For Heaven’s Sake, Try It!

Tom Peters

Americans are a pragmatic, impatient lot. From time to time our “shoot first, ask questions later” approach causes problems. Sometimes grave ones. But mostly, throughout our history, the rush to do something has paid off.

On the other hand, we think of the Japanese as very patient. I’ve even heard that one giant Japanese firm has a 500-year plan. Perhaps the story is apocryphal—but, hey, who’s to say?

Then again, maybe we’ve got the Japanese pegged wrong—as is so often the case. Japanese company “winners,” McKinsey and consultant Kenichi Ohmae told Time magazine, “look more like survivors ofa demolition derby than meticulous strategic planners.” Clever, flawless Japanese products that we see on American store shelves are survivors of the mad, bloody, competitive battles in the Ginza shopping district in Tokyo.

The Economist magazine echoed Ohmae, recently reporting on Japan’s “product-churning” penchant: “When developing a new product, Western firms use a ‘rifle’ approach, testing the market constantly and revising the product each time until it exactly meets the customer’s needs before launching it.” Japanese manufacturers, by contrast, “tend to use a ‘shotgun’ approach. For instance, around 1,000 new soft drinks appear annually in Japan, though 99 percent of them vanish within a year. New-product ideas are not tested through market research, but by selling the first production batch.”

The Economist provides the further example of a Sharp hi-fi with two compact disc players instead of one. Sharp itself was openly skeptical about the need for such a configuration, but forged ahead anyway. Kids lapped it up, unexpectedly using machines “to mix tracks from separate CDs onto tape.” Never know until you try!

In marked contrast to Sharp and its Japanese brethren, our organizations, especially the largest ones, seem to have grown nearly perfect action-impedance mechanisms. What will get us off this dime?

Maybe looking at life will help—that is, “real” life, outside of work. My experience with “real-life Americans,” as opposed to “corporate Americans,” is consistent: For one thing, our impatient weekend selves rarely read a manual to its conclusion. We stop at about page 3—and try it. Assembling a backyard barbecue, powering up a short-wave radio, learning to spin wool? We start in on the directions, get antsy, and begin tinkering. The result is a lot of dumb moves. If only we’d taken our time, eh?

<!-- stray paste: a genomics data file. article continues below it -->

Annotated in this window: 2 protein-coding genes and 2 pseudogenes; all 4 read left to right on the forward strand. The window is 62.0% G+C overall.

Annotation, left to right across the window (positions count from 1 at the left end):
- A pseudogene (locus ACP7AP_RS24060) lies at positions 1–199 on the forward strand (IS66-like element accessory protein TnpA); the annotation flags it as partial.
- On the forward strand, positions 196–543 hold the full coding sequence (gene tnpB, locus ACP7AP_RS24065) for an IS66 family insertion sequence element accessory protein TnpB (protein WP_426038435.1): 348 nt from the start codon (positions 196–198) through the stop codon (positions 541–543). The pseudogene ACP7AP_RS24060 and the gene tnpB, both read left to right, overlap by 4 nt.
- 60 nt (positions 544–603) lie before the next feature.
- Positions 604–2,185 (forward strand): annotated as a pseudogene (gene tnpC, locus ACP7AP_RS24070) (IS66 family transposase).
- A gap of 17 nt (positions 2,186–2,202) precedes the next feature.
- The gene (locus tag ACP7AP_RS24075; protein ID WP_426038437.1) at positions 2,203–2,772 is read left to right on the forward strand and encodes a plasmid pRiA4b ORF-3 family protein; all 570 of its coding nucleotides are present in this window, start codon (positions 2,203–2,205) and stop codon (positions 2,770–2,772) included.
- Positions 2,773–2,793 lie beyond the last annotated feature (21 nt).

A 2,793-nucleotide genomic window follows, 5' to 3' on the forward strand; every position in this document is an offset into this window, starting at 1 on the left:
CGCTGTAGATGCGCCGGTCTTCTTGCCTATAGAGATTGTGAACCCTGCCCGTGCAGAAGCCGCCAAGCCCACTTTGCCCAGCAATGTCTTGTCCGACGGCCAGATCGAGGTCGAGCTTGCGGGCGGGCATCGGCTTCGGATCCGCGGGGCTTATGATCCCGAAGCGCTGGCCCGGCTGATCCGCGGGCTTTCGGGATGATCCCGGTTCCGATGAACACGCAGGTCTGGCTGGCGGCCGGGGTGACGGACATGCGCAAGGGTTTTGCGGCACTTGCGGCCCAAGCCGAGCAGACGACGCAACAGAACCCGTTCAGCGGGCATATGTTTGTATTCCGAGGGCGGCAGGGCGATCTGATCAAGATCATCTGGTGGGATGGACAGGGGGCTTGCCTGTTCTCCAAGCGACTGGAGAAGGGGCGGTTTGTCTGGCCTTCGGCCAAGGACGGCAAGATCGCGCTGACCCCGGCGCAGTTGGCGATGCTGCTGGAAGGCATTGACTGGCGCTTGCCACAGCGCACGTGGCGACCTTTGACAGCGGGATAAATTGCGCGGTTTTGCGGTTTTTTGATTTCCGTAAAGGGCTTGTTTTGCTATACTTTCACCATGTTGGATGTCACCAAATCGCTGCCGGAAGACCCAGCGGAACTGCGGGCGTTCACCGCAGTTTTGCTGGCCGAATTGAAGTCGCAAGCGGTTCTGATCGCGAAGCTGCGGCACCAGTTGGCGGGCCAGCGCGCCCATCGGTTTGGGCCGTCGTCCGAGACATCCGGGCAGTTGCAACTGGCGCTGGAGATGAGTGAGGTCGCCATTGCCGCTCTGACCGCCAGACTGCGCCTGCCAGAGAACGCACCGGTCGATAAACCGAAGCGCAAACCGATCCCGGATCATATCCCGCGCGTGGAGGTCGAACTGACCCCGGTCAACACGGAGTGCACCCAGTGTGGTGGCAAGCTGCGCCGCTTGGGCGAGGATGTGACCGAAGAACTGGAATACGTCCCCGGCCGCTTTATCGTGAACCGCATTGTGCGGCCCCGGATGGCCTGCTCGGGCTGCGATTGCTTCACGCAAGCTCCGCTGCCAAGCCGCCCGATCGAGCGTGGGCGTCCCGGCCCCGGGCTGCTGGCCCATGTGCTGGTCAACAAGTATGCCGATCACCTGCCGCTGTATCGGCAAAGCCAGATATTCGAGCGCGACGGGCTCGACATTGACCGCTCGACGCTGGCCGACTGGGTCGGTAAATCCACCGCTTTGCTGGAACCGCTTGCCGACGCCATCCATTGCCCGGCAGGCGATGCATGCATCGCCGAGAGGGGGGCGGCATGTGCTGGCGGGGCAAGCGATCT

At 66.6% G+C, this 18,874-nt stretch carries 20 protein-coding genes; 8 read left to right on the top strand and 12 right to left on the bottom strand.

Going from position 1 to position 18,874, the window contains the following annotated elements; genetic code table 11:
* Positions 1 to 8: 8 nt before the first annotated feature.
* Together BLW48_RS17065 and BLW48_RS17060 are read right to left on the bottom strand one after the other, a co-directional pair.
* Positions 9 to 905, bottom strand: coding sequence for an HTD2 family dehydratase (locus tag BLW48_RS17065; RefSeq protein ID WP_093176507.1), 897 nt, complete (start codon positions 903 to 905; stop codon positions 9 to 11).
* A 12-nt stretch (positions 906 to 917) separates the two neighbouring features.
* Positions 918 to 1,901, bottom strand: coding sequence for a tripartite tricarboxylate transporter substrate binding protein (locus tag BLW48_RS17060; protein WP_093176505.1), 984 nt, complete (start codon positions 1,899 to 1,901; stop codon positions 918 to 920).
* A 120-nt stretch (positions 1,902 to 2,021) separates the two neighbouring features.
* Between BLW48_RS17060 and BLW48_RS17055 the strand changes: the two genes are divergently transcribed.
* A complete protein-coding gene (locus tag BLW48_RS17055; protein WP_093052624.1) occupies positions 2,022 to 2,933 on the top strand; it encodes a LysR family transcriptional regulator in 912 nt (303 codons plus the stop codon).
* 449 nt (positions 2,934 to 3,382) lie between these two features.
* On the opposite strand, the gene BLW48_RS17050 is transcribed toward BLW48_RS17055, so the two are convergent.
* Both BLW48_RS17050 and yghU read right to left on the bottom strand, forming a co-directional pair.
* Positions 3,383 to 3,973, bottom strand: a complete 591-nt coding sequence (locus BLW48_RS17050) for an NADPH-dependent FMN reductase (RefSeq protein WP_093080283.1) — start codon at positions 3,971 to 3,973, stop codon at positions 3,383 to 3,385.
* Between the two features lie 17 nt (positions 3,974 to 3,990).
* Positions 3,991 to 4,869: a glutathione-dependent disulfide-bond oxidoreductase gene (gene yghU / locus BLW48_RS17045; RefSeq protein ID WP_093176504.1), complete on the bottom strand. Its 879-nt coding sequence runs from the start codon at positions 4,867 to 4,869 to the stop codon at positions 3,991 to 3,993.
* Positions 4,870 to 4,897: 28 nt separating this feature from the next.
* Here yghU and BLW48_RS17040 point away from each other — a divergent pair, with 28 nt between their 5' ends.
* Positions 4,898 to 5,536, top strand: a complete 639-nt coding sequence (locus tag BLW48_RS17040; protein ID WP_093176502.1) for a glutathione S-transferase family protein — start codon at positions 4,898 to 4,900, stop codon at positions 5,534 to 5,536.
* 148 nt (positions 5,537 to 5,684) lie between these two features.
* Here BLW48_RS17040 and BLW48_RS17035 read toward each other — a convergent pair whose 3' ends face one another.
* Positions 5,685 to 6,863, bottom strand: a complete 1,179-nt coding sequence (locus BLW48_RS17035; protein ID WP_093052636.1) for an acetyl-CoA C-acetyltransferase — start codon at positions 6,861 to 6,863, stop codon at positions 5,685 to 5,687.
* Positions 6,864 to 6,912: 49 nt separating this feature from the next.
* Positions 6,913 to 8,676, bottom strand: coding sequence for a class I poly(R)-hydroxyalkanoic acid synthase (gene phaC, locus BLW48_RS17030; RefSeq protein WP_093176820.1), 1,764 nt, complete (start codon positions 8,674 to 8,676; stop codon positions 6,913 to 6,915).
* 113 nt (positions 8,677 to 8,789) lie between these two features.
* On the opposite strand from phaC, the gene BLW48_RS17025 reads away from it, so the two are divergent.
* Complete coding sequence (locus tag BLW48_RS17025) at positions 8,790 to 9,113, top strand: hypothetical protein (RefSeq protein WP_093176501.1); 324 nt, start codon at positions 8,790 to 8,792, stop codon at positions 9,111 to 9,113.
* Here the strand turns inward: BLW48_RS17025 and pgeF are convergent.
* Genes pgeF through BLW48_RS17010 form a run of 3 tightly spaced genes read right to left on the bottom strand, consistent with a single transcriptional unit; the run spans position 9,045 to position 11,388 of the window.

Hold on! “Dumb” moves teach us, remarkably quickly, a “feel” for whatever it is. By putting it together wrong, we learn more and gain mastery faster, I’d judge, than if we’d followed instructions and by some miracle put it together right the first time. Each wrong turn, shanked golf shot, or flubbed keyboard instruction teaches us something about the journey, game, program. Often, in my experience, our tomfoolery reveals facets of the product that even the designer didn’t consider.

So why don’t we transplant our “hobbyist’s approach” to business? We seem to grow more at hobbies on weekends than at work during the weekdays. But somewhere, somehow, our natural “try it” bias recedes into the shadows during the trip from home to office. The fearless hobbyist-experimenter in the garage woodwork shop cowers before a phalanx of clucking MBAs, consultants, and other “experts” at 8 a.m. Monday morning—always asking for “more analysis,” “more research.” The result: At home, our motto is “Ready. Fire. Aim.” At work, “Ready. Aim. Aim. Aim. Aim. …” (This was perhaps former board member Ross Perot’s most damning indictment of General Motors some years back.)

A few American firms do get the point. Most executives shake their heads at 3M’s relentless, error-free march to ever greater innovation success. Of course, that’s exactly wrong. 3M today thrives as ever on its longstanding creed: “Make a little, sell a little, make a little more.” Error free? Hardly. The 3M secret is error-prone. I’d hazard a guess that 3M is a league leader in product failures—and also, and more important, a champion when it comes to saying “try it,” “try it again.” It’s hard to fathom a bunch of clowns who’d hang in with a silly, dead-end idea like Post-it Notes for a decade, right? PepsiCo is another peerless star at the same game; CEO Wayne Calloway openly proclaims his own “Ready. Fire. Aim.” dogma.

My proposal is modest: Remember your pragmatic weekend self! When asked about anything, why not respond with “try it”? You’ll create a double-win. First, “try it” constitutes the ultimate in delegation. If, on the off chance, an idea does need a touch more thinking out, you can be sure that “they” will do it following an honest “try it” on your part—because that honest “try it” has put the monkey squarely on their backs and removed it from yours. Second, of course, the more “try its,” the more tries, the more instructive failures, the more happy accidents, the more learning, the faster the corrective process—and the higher the odds of success. It is about that simple.

Try it!

(C)1991 TPG Communications.

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